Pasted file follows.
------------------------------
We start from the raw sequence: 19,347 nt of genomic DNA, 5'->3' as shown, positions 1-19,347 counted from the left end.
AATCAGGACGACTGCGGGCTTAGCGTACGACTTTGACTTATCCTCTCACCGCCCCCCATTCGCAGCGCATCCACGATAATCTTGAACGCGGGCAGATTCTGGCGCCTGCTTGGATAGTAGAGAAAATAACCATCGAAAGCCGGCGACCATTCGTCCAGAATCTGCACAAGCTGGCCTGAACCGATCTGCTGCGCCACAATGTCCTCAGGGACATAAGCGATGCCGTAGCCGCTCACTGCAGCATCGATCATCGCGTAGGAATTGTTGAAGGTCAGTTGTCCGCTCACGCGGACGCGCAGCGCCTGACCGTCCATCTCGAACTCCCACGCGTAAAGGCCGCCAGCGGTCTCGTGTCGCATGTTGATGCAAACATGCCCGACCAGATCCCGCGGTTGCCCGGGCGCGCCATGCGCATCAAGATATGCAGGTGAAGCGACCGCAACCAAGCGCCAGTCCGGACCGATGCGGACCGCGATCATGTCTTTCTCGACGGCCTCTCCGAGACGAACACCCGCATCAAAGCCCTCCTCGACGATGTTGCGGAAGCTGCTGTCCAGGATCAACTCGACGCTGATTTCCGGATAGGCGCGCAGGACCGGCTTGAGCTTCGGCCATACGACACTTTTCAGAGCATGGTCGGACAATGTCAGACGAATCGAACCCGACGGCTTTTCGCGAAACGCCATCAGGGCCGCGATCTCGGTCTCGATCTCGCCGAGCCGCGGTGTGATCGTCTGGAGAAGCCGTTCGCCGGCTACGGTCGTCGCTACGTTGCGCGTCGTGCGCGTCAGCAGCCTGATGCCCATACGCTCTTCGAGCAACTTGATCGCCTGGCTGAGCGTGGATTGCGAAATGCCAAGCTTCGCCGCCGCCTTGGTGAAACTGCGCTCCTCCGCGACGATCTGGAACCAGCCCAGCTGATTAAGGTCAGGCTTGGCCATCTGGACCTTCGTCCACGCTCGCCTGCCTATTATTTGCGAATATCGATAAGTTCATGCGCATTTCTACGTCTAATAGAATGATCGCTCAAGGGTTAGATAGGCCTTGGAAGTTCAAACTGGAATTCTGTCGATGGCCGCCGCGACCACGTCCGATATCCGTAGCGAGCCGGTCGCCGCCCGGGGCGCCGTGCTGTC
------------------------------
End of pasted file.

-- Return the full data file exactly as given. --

We start from the raw sequence: 19,347 nt of genomic DNA, 5'->3' as shown, positions 1-19,347 counted from the left end.
AATCAGGACGACTGCGGGCTTAGCGTACGACTTTGACTTATCCTCTCACCGCCCCCCATTCGCAGCGCATCCACGATAATCTTGAACGCGGGCAGATTCTGGCGCCTGCTTGGATAGTAGAGAAAATAACCATCGAAAGCCGGCGACCATTCGTCCAGAATCTGCACAAGCTGGCCTGAACCGATCTGCTGCGCCACAATGTCCTCAGGGACATAAGCGATGCCGTAGCCGCTCACTGCAGCATCGATCATCGCGTAGGAATTGTTGAAGGTCAGTTGTCCGCTCACGCGGACGCGCAGCGCCTGACCGTCCATCTCGAACTCCCACGCGTAAAGGCCGCCAGCGGTCTCGTGTCGCATGTTGATGCAAACATGCCCGACCAGATCCCGCGGTTGCCCGGGCGCGCCATGCGCATCAAGATATGCAGGTGAAGCGACCGCAACCAAGCGCCAGTCCGGACCGATGCGGACCGCGATCATGTCTTTCTCGACGGCCTCTCCGAGACGAACACCCGCATCAAAGCCCTCCTCGACGATGTTGCGGAAGCTGCTGTCCAGGATCAACTCGACGCTGATTTCCGGATAGGCGCGCAGGACCGGCTTGAGCTTCGGCCATACGACACTTTTCAGAGCATGGTCGGACAATGTCAGACGAATCGAACCCGACGGCTTTTCGCGAAACGCCATCAGGGCCGCGATCTCGGTCTCGATCTCGCCGAGCCGCGGTGTGATCGTCTGGAGAAGCCGTTCGCCGGCTACGGTCGTCGCTACGTTGCGCGTCGTGCGCGTCAGCAGCCTGATGCCCATACGCTCTTCGAGCAACTTGATCGCCTGGCTGAGCGTGGATTGCGAAATGCCAAGCTTCGCCGCCGCCTTGGTGAAACTGCGCTCCTCCGCGACGATCTGGAACCAGCCCAGCTGATTAAGGTCAGGCTTGGCCATCTGGACCTTCGTCCACGCTCGCCTGCCTATTATTTGCGAATATCGATAAGTTCATGCGCATTTCTACGTCTAATAGAATGATCGCTCAAGGGTTAGATAGGCCTTGGAAGTTCAAACTGGAATTCTGTCGATGGCCGCCGCGACCACGTCCGATATCCGTAGCGAGCCGGTCGCCGCCCGGGGCGCCGTGCTGTC